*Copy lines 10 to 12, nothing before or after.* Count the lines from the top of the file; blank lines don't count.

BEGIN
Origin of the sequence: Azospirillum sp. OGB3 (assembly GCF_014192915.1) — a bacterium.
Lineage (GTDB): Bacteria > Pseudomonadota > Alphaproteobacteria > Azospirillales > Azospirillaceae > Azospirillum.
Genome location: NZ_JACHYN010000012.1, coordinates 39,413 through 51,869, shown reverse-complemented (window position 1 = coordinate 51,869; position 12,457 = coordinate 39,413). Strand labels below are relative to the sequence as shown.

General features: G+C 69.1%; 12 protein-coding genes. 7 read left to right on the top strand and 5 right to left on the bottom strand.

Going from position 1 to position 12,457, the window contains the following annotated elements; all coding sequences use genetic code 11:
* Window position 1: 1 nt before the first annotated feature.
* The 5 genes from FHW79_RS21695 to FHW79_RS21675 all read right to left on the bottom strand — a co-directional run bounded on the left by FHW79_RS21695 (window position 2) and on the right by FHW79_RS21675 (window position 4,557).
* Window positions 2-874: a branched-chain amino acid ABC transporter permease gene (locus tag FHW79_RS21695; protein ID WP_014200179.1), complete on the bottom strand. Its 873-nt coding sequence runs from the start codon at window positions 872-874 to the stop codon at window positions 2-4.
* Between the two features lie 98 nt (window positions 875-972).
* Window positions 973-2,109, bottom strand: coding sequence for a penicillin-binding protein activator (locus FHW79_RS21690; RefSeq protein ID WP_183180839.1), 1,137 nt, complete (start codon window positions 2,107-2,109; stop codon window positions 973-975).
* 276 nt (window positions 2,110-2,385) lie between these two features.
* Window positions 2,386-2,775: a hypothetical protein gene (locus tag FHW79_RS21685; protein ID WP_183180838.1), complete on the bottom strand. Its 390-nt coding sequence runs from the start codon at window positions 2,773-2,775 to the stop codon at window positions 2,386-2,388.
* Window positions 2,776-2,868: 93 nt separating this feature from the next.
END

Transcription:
* Window positions 973-2,109, bottom strand: coding sequence for a penicillin-binding protein activator (locus FHW79_RS21690; RefSeq protein ID WP_183180839.1), 1,137 nt, complete (start codon window positions 2,107-2,109; stop codon window positions 973-975).
* 276 nt (window positions 2,110-2,385) lie between these two features.
* Window positions 2,386-2,775: a hypothetical protein gene (locus tag FHW79_RS21685; protein ID WP_183180838.1), complete on the bottom strand. Its 390-nt coding sequence runs from the start codon at window positions 2,773-2,775 to the stop codon at window positions 2,386-2,388.